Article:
Friday, June 19, 2009

Naming a miscarried baby

"..... Often we have picked a potential name long before the birth. It may not be the final form of the name chosen, but the intent and the beginnings of a decision are there. The baby is a person and a family member long before we see that rosy, wrinkled little face.When a baby is miscarried, the parents’ grief may be a very lonely thing, in large part because few people, if anyone, knew the baby’s name. If the baby was miscarried in early pregnancy, a name may not have been chosen yet, and most people may not even know of the pregnancy. Grieving and mourning our loss involves telling our story, and the lack of a name, or a name no one had yet known, may be a painful situation for the parents. Those around us may be reluctant to bring up our loss, ask the baby’s name, or even speak to us about the death of our beloved little one. Many feel that an early miscarriage is “normal” and not to be mourned as an actual loss, trivializing the parents’ pain and making their desire to name or commemorate the child seem abnormal.

In addition, people expect parents to quickly resolve the grief of a miscarriage. It’s as if since they didn’t know the child’s name, or it had not yet been named, or the pregnancy didn’t yet “show,” our loss is somehow not as devastating. People often remark to these parents, “At least you didn’t know him/her,” “You can always have another one,” or “Probably it would have had a defect.”

But of course we knew our child, their constant presence for weeks or months as the center of family love and excitement, the anticipation of who he or she would be. Our dreams, plans, hopes, our child’s whole life unfolds in the hearts and minds of its parents, long before it is born, and the loss is as devastating for them as if the child had been born alive and full term. Another pregnancy, another child, will never replace this child. And with or without a “defect,” a parent’s heart is ready to embrace and nurture the tiny one.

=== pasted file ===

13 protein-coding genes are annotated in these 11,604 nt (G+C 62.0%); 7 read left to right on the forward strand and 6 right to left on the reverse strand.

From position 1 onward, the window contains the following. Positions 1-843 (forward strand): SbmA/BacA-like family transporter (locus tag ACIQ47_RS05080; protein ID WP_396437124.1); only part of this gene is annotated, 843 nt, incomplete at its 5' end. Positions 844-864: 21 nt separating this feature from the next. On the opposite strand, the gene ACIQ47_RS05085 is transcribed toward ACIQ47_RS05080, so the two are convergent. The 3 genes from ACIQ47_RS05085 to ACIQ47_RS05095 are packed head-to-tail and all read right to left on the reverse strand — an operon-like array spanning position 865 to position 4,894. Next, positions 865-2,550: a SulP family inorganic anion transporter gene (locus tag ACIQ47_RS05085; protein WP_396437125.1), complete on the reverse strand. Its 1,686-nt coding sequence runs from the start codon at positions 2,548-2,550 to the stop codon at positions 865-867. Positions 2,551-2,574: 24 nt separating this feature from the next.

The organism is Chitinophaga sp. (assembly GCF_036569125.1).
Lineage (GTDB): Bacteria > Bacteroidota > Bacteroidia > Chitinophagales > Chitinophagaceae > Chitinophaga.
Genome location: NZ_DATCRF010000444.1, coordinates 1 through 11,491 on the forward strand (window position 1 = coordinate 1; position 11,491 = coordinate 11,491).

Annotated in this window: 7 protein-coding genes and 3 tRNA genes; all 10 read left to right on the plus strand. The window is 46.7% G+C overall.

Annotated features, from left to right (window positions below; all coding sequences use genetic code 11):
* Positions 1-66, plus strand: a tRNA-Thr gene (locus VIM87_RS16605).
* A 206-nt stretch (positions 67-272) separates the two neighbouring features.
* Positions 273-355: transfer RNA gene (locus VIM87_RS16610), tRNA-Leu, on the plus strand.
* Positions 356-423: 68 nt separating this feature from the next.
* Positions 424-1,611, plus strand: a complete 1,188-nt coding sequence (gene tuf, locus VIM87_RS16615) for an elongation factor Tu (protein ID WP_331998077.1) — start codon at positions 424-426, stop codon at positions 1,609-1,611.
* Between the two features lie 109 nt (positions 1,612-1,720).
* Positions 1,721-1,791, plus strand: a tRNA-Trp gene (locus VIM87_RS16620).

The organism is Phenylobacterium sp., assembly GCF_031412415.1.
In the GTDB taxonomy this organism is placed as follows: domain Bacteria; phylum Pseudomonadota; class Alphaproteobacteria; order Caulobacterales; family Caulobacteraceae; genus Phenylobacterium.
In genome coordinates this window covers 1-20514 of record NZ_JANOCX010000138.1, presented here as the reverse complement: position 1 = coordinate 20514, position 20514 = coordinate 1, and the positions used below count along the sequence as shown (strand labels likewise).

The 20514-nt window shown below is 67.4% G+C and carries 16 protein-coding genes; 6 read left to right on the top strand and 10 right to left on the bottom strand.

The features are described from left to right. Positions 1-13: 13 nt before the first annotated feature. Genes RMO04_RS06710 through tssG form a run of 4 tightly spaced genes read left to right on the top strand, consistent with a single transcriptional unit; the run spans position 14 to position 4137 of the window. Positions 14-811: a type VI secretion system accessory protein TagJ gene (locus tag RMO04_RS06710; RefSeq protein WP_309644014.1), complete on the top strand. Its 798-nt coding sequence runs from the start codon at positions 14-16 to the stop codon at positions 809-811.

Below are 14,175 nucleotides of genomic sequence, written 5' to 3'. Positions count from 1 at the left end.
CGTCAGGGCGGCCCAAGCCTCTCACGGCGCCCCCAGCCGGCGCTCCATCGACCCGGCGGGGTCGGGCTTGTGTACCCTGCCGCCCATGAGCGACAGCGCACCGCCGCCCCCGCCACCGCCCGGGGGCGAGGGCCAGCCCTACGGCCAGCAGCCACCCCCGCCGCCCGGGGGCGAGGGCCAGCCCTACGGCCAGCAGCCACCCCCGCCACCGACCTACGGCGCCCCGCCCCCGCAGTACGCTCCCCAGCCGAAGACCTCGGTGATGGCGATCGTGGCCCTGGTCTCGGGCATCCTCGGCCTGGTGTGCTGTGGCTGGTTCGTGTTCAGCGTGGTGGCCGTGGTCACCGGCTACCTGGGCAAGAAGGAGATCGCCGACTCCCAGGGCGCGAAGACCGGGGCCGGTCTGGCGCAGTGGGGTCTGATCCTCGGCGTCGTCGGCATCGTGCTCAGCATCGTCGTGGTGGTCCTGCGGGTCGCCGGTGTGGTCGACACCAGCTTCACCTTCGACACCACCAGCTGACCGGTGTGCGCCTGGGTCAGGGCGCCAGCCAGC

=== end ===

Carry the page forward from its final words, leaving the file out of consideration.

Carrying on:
Naming your miscarried baby can be an important ritual. There are those both in the medical community and in our circles of friends and family who may feel that naming a child we will never see or hold is just prolonging the pain and sorrow. However, if this is something you want to do, it is perfectly appropriate, and may aid in your grieving and in holding onto your memories, brief though they may be. A name gives the miscarried baby a place in the family and validates the little one as having both lived, and died.

Whether your loss was recent or long ago, you will know if naming a miscarried baby is right for you. Some have picked names reflective of the brevity and beauty of their child’s life, such as Dawn Joy, Rose Dawn, Star, Sunshine, or Summer Angel. Names such a Precious or Lovey remember the child conceived in love. If you have used a nickname for the unborn baby, that may be the natural choice. A name from the Bible, such as Michael or Gabriel (both angels) are appropriate for boys, or a gender-neutral name—Jessie or Robin, for example—may feel more comfortable when you are uncertain if the baby was a boy or girl.

If you wish, sending an announcement of the baby’s name and date is one way to let those around you know that you acknowledge the baby as a member of your family, and it encourages them to do the same. It allows others to know that you welcome support, and gives them permission to offer it. Beautiful, customizable birth/death announcements are available from A Place to Remember. There is also a Memory Book where you can post a memorial to your unborn baby, a non-legal Certificate of Birth to commemorate your baby by name, and many other resources....."
Please read the full article here

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